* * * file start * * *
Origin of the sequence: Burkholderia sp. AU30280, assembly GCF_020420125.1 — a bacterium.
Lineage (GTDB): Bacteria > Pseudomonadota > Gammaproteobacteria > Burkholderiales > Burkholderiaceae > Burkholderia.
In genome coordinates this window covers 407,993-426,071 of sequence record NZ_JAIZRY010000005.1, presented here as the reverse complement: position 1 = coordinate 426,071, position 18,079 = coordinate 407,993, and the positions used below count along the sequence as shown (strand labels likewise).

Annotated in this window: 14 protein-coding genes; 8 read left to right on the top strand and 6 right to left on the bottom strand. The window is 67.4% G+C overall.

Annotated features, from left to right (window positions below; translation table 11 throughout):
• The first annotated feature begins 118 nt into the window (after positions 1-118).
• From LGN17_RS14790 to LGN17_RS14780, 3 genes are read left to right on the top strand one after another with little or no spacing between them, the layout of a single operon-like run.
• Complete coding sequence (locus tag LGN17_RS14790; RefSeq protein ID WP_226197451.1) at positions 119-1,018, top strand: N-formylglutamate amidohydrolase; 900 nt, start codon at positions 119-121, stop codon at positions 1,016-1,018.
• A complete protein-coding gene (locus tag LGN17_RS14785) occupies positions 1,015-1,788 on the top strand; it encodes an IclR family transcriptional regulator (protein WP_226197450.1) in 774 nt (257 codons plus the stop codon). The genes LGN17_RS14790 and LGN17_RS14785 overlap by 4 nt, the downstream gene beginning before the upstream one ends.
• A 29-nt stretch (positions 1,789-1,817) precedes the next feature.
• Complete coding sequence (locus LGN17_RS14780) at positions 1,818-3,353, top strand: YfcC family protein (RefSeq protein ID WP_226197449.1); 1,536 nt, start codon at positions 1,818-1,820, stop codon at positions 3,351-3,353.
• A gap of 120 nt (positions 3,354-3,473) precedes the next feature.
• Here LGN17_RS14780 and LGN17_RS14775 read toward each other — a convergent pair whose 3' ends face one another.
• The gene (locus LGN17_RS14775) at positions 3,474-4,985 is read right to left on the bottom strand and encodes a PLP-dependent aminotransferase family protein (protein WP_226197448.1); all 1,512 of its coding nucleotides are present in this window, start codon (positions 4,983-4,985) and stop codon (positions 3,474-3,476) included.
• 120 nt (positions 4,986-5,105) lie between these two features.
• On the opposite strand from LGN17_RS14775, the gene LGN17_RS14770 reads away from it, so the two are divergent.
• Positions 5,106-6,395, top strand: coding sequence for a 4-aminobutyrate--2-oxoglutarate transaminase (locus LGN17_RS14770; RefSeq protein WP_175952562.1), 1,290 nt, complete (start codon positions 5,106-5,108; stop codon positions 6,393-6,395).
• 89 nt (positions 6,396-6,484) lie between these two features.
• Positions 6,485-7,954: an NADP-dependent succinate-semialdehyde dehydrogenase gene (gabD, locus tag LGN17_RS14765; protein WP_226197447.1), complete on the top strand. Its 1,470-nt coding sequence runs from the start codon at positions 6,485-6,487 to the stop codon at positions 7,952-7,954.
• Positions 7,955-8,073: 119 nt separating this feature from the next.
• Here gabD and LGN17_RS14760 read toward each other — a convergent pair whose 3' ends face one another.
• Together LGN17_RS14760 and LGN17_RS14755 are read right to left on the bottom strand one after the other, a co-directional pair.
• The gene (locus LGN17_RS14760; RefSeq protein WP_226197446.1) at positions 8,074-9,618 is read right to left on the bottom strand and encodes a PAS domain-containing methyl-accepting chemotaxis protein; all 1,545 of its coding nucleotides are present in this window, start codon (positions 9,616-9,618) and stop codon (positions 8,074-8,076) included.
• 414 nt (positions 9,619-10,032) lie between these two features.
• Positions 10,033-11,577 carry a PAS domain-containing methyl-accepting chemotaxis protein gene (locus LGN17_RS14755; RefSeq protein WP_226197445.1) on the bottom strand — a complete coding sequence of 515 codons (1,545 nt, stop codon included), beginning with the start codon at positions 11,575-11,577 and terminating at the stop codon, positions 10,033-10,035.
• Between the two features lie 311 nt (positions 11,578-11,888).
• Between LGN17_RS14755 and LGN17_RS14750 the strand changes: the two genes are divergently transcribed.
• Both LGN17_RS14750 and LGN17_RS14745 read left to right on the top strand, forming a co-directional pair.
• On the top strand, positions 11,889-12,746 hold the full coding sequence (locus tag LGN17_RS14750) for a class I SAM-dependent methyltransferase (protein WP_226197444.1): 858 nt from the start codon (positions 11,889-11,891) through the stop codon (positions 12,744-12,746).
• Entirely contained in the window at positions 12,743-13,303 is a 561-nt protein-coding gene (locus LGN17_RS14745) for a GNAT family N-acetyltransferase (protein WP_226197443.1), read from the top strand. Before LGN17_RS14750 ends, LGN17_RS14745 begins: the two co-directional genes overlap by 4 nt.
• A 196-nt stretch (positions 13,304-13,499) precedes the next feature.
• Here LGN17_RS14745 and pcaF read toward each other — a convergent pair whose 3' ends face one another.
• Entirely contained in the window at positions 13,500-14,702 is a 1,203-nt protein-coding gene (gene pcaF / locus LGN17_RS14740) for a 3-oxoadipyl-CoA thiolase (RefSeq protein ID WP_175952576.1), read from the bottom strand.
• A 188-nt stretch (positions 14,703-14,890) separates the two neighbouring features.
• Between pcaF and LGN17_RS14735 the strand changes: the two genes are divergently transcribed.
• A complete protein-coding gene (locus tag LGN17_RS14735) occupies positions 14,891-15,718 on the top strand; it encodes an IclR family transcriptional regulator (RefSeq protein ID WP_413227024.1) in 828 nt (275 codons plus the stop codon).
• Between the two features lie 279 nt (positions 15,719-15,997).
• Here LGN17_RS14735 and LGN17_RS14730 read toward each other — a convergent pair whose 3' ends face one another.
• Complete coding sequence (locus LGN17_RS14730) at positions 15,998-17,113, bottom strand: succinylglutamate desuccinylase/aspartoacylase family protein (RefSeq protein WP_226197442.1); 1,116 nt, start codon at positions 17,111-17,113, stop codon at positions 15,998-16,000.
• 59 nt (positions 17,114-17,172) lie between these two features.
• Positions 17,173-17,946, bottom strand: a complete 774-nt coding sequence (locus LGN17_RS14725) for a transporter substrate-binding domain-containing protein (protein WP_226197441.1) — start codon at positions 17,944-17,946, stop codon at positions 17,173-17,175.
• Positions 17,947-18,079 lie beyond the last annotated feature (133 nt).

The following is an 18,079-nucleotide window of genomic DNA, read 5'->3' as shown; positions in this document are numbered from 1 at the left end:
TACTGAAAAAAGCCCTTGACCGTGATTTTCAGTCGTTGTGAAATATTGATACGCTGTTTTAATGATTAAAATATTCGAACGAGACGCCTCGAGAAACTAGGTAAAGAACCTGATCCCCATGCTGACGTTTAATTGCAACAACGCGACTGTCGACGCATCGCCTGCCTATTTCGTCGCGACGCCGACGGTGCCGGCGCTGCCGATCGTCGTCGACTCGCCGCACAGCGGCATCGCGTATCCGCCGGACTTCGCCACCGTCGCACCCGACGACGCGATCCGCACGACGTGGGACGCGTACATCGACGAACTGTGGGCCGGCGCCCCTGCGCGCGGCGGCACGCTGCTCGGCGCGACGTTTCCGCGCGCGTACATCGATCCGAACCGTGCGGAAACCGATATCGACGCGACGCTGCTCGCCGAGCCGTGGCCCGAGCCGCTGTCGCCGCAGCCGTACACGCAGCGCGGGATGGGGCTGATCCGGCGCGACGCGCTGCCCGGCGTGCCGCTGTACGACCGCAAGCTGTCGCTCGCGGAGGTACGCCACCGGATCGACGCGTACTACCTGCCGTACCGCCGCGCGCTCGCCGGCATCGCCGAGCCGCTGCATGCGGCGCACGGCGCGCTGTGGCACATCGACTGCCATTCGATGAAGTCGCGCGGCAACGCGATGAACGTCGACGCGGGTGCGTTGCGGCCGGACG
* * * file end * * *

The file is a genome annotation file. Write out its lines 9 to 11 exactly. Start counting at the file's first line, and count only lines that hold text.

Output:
• A complete protein-coding gene (locus tag LGN17_RS14785) occupies positions 1,015-1,788 on the top strand; it encodes an IclR family transcriptional regulator (protein WP_226197450.1) in 774 nt (257 codons plus the stop codon). The genes LGN17_RS14790 and LGN17_RS14785 overlap by 4 nt, the downstream gene beginning before the upstream one ends.
• A 29-nt stretch (positions 1,789-1,817) precedes the next feature.
• Complete coding sequence (locus LGN17_RS14780) at positions 1,818-3,353, top strand: YfcC family protein (RefSeq protein ID WP_226197449.1); 1,536 nt, start codon at positions 1,818-1,820, stop codon at positions 3,351-3,353.